Since Maya drinks no kava, we presented gifts of tea and butter cookies. To get to his home from the anchorage required a dinghy ride through a narrow shallow channel that winds through overhanging mangroves, passable only at mid tide or higher. Maya ensured our welcome in the bay and its islands and gave us permission to fish, snorkel, explore, etc. Tuki also introduced us to the local Pickering family who, almost to the person, comprise the tiny neat settlement of Fawn Harbor on the hillside overlooking the bay and the reef.


The village of Fawn Harbor is accessed through another slough cut into the fringing mangroves, dry at many tides. Even at the best of tides (mid tide or higher) a dinghy is grounded well away from land and access to shore is by walking through the muck. This takes some getting used to and Leslie never seemed to rid herself of the feeling of "ewwww!" Local skiffs tie to the mangroves or anchor the length of the channel and someone is always tending boats and moving them to keep them afloat and out of trouble.


As you climb the path away from the slough, the first home you reach set amongst other small homes dotting the manicured slope, is that of Lima Pickering, a lovely petite 70 year-old woman with lots of energy and a quick smile. To her, we also offered a gift of tea as well as the novel, Cold Mountain, which we had found in a book exchange in Savusavu. We knew ahead of time she loved to read. As Lima chatted, pretty 5 year old Rita, her great grandchild, inspected us carefully with wide deep-brown eyes.


From Lima's home, we set off in search of Fawn Harbor's hot spring but quickly got lost in the jungle. Returning to the graded dirt road, we back-tracked toward town and came upon Michael, Lima's nephew, leading a bay stallion and walking beside his two boys who sat astride a walleyed grey stallion. The mellow work horse, used for hauling logs in the jungle, was tolerant of the boys as they tugged on his rope bridle (led through his mouth as a form of bit) while we chatted with Michael and snapped photos (we'll post these as soon as we get back within internet range).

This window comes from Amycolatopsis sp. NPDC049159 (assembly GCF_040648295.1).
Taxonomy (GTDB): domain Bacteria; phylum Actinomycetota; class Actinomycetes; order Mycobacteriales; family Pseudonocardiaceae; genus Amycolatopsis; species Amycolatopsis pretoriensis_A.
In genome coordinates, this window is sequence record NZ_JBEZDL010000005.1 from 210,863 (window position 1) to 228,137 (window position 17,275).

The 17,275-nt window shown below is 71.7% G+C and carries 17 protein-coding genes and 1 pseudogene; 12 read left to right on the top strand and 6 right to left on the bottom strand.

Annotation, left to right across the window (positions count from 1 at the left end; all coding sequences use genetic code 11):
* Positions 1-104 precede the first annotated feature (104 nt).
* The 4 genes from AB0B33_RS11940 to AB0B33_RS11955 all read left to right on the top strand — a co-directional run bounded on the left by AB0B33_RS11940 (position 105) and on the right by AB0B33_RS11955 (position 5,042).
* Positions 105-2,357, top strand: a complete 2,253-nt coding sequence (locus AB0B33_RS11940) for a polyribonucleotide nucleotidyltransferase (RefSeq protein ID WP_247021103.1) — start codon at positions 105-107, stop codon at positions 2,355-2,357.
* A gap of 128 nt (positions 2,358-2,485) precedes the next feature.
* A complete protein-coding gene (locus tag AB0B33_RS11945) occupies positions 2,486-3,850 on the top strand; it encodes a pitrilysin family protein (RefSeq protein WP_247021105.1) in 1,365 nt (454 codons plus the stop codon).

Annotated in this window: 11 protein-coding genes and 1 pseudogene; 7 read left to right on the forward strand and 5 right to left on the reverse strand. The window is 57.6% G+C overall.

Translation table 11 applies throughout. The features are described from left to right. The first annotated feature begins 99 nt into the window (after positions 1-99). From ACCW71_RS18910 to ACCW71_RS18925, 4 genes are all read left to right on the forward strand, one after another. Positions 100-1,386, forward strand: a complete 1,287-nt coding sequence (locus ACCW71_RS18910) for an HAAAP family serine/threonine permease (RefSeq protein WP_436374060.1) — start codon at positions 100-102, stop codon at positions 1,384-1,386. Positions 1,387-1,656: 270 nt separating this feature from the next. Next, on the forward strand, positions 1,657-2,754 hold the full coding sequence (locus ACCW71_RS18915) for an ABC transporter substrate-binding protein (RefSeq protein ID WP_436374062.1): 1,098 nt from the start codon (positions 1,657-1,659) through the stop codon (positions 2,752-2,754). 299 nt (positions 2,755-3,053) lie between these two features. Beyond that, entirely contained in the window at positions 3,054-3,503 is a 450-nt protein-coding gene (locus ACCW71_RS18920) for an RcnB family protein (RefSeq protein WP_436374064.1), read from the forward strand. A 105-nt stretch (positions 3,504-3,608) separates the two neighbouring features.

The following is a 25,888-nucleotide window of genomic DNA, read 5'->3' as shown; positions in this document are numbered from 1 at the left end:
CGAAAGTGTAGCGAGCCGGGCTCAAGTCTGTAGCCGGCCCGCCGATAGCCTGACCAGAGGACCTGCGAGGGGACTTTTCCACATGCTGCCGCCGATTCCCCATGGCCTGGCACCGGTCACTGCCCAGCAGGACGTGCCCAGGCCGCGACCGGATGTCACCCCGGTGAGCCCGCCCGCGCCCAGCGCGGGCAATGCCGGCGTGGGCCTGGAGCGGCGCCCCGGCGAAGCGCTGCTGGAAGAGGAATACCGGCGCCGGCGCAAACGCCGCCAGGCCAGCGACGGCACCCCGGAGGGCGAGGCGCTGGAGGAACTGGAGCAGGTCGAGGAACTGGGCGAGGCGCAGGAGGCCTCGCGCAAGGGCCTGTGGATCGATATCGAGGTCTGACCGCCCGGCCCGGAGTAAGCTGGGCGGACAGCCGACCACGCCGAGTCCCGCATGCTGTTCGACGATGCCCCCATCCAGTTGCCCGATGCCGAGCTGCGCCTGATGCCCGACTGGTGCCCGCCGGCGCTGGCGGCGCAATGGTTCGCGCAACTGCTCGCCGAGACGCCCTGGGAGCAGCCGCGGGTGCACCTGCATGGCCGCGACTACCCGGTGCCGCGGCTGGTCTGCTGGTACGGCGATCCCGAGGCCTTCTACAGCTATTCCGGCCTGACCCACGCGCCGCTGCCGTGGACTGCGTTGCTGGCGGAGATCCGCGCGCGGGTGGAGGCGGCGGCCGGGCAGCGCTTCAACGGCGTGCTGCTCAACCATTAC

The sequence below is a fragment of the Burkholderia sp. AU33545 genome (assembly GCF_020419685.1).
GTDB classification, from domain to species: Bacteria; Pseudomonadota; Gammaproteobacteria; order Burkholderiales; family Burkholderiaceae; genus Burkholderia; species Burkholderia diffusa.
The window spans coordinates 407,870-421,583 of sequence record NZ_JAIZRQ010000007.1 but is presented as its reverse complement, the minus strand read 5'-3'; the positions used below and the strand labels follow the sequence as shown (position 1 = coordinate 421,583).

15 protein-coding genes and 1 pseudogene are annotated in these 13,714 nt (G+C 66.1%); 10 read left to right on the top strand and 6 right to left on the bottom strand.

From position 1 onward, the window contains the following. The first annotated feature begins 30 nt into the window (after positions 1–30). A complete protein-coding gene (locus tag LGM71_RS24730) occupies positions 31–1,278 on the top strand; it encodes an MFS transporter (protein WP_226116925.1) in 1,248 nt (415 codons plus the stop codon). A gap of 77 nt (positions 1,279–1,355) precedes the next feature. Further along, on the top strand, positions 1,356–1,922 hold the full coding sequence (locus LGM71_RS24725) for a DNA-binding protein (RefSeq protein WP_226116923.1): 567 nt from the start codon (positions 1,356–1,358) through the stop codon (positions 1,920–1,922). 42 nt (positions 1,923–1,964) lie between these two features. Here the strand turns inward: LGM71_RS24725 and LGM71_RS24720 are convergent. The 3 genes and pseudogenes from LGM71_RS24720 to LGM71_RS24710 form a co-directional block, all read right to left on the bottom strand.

Returning two days later with Brian's friend Rita, laundry bags bulging, we finally did find the hot spring due to the efforts of Lima's son, Tony, who guided us. The hot spring was a joy. Set in the jungle aside a mountain stream, the glorious, just-right-hot, sweet-water flows into the first rocky pool from a bamboo spigot stuck into the hillside. From this pool, water cascades into two additional pools before joining a cool, clear stream. We scrubbed our bodies and our laundry and returned, refreshed, to the bay to find we had to battle short, 1 meter breaking wind waves to reach Carina. Though it was difficult, we did manage to get our laundry aboard without an additional (seawater) rinse.


All the while at Fawn Harbor, tremendous waves continued to hit the fringing reef and the sound was like the booming of distant artillery. Finally, with the migration eastward of the last of a series of big high pressure systems in the subtropical Pacific, and the formation of a low pressure system near Australia, winds finally began to calm down. Those with experience advised us to wait at least until the second day of calm before venturing out to windward in the Koro Sea, so wait we did. Dawn of August 5 found us making final preparations for going to sea. By 8 am local, we had our anchor up and were slowly working our way out the dog-legged passage in the reef and into 2 meter seas. The tide was ebbing, so despite the seas, we made good time until we rounded Tavenui Island and lost its protection. Twenty hours later, diesel engine still rumbling and pushing us into the wind and short confused swell, we passed through the reef at Qilaqila (ng-eelah-ng-eelah) and inside the atoll surrounding Vanua Balavu, Lau province, three weeks to the day after we left Savusavu to travel 110 nautical miles to reach the Lau.


Your friends of the yacht Carina,

Philip, Leslie and fat cat, Jake